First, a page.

When you say your son might be bored if he stayed out of school longer, in what sense do you mean? Does he thrive on the hustle and bustle of being with lots of kids - in which case perhaps he could stay at preschool for another year? (Does he like preschool?) Or do you mean academically - in which case maybe you could do things with him at home? There are lots of four year olds all over the world who aren't at school, and aren't bored. Sometimes I think that parents' perception that children will get bored if they don't start school at the same time as other children around them is just born of the fact that "everyone else" goes to school and so it must be necessary, or maybe not realising that all children do need periods of boredom and moaning before they get motivated to find something to do, or maybe not taking a close look at what sorts of things can prevent the child from being too bored and making an effort to address that (such as getting out of the house more).

My first child didn't start school until she was older. She could have coped fine at school: she was sociable, bright, outgoing and conformist, as well as being autumn-born. I simply didn't want her to be told just yet to stop singing all day or to come out from under the table where she loved to lurk. When she did start school, the decision was easy and I didn't have a minute's worry. By then I was completely sure she could carry a lunch tray, stick up for herself and other kids, use the toilet, get dressed, speak up if something was bothering her... and in the meantime she'd had a great time playing with pals and being herself at home. The transition to school was painless for both of us because she did it when she was ready and wanted to.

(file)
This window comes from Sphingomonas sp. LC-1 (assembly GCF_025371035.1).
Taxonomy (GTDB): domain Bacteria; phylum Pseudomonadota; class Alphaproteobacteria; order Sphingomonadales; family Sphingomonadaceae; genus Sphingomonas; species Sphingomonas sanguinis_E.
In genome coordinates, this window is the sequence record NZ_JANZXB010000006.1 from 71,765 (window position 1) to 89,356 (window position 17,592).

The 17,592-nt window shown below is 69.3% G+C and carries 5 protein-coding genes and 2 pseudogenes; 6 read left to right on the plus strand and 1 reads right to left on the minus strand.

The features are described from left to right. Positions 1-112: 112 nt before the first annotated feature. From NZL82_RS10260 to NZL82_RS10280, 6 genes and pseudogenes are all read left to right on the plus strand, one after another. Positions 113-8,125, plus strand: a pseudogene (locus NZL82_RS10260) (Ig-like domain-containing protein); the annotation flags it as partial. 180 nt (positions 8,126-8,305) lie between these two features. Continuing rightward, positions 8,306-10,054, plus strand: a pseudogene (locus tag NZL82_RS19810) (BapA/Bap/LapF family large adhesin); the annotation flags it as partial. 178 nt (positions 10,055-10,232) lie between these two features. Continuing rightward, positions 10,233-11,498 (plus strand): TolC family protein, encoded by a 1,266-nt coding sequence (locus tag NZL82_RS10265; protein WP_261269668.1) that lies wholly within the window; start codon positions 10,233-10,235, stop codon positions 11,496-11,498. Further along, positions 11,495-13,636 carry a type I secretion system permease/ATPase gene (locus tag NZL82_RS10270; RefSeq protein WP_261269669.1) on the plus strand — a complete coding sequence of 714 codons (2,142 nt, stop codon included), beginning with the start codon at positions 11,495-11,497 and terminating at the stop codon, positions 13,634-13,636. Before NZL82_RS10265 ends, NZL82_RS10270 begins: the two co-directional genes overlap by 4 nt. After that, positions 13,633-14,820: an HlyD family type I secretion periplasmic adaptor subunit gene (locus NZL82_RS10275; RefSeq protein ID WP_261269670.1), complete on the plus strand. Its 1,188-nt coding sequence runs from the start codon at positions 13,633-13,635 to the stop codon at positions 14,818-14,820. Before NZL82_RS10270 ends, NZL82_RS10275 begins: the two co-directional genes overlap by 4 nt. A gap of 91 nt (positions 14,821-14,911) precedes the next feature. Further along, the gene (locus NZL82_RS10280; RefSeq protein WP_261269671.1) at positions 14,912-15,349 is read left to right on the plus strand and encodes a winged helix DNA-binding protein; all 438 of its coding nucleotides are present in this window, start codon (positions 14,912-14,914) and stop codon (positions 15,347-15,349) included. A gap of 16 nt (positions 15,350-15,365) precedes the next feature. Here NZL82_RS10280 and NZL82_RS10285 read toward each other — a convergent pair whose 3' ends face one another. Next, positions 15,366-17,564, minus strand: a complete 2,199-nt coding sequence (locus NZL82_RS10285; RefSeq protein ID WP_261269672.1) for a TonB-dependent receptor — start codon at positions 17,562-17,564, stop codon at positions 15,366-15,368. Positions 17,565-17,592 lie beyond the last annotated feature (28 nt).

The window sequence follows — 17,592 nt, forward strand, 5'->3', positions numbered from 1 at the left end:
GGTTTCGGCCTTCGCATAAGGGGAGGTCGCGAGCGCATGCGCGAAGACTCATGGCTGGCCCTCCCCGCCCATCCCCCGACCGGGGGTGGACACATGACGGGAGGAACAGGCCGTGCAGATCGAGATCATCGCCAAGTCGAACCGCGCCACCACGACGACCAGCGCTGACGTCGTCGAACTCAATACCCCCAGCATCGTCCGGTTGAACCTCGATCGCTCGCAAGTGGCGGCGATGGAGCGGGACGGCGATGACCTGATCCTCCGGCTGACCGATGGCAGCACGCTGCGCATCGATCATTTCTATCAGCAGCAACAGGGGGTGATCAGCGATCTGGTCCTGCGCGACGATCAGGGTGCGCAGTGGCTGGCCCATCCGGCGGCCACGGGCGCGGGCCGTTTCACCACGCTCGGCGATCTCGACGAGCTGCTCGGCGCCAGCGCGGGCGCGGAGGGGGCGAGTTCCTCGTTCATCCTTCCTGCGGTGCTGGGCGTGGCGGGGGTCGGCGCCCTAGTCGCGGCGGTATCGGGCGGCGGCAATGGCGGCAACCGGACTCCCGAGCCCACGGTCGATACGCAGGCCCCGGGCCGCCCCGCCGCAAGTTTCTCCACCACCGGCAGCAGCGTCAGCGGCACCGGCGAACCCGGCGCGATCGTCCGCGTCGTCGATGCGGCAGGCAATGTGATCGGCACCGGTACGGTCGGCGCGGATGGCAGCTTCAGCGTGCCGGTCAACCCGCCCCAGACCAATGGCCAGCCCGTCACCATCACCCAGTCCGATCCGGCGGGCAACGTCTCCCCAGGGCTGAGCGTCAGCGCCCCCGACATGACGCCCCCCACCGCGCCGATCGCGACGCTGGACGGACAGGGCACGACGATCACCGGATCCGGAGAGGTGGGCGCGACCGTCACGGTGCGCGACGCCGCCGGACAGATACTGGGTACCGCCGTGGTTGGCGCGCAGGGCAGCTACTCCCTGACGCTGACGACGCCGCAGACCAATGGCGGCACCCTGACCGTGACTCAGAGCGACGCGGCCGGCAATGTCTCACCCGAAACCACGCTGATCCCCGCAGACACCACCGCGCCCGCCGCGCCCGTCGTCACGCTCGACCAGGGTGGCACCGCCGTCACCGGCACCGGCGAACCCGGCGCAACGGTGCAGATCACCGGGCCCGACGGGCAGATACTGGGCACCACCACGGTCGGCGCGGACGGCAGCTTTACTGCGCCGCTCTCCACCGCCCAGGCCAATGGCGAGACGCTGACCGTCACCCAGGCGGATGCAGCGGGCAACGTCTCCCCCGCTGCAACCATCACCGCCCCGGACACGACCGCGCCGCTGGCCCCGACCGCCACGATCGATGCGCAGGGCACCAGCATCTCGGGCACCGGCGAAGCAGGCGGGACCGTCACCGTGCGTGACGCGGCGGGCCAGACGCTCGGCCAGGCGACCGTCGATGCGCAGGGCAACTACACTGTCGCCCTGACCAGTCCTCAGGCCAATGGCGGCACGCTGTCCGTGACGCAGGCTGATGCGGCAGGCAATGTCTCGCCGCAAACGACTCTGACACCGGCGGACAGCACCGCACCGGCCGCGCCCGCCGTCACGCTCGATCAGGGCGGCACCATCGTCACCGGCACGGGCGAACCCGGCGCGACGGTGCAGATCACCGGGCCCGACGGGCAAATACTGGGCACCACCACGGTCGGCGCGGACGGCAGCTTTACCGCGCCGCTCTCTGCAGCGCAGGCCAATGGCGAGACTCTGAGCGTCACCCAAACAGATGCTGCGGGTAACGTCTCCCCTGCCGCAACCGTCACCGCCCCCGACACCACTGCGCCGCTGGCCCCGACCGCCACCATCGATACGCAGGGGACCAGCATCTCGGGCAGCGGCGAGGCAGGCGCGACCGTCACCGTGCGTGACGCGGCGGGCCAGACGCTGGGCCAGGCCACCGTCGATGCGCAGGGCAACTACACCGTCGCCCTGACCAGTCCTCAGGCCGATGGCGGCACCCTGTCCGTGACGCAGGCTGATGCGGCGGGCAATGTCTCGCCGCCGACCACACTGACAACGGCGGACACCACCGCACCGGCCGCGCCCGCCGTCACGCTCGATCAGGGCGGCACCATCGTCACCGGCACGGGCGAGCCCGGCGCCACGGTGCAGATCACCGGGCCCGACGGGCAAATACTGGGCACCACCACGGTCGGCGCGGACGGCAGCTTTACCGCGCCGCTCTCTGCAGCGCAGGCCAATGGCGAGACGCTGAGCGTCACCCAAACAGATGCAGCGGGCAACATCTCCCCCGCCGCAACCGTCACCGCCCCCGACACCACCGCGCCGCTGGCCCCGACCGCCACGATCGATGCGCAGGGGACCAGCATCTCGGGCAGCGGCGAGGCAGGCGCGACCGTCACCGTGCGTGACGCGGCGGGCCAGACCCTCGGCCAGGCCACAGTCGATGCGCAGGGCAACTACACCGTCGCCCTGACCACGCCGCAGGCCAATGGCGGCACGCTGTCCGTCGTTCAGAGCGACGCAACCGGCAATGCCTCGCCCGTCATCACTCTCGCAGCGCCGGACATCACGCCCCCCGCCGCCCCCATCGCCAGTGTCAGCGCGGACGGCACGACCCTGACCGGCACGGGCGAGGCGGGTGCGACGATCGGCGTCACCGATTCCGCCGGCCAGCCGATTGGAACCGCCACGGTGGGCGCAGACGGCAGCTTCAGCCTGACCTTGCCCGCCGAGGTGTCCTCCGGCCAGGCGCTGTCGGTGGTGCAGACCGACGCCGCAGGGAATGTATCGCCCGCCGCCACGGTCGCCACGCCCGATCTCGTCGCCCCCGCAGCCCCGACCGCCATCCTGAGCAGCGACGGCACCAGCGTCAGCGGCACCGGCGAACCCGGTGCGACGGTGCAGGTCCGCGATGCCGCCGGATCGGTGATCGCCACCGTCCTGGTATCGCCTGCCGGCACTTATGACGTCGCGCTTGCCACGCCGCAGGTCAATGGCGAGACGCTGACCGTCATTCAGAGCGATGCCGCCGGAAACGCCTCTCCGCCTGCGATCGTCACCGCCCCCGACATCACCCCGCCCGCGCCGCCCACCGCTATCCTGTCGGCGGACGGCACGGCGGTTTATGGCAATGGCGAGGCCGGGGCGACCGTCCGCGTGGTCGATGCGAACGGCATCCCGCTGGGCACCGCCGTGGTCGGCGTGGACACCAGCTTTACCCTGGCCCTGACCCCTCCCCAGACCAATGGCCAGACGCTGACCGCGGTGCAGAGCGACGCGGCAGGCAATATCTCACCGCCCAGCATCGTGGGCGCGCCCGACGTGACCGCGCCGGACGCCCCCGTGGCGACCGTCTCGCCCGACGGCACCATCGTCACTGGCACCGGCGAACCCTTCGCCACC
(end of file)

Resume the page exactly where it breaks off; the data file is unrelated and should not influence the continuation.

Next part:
Her little sister has special needs; she's a year older than your son and at a similar stage to where he is now. Again, she could have coped with school, probably. With the right support, she could have survived an environment that was designed for other children rather than for her. I hope a member of staff would have been assigned to help her use the toilet, get up the stairs, and change clothes. They would have coaxed her to use a pencil sometimes (she has no interest in that!) and maybe put a buddy system in place so someone would stay and play with her even though she can usually only walk a few steps, so tends to get left behind in a busy playground. But really, I couldn't see the point. Why bother with all that, when she was happy playing one-on-one with her friends and pottering around at home? Here she can do things whenever she's ready, blissfully unaware that other people would say she is "behind" or "challenged" or "in need of extra help" or whatever the current PC phrase is which means she doesn't measure up to what is expected of the average child her age?

Your son might just be too young for school this year, in which case time alone will make him ready and eager. Or he might turn out to be a wonderfully quirky character who will never be particularly keen to do things just because everyone else does, in which case a little more maturity will make it easier for him to get through school with his self-esteem intact despite being a square peg in a round hole.

(Removing home ed hat... uh, oops, it seems to be stuck on.)

annieversaire Mon 08-Aug-11 17:50:38

Thankyou all...Saracen what a beautifully written post, I was after doing home ed myself but my family were all steadfastly against it so I crumbled.

Ds1 really likes school though.
I will think some more about what he really needs and also what he really can do himself. I think he might surprise me.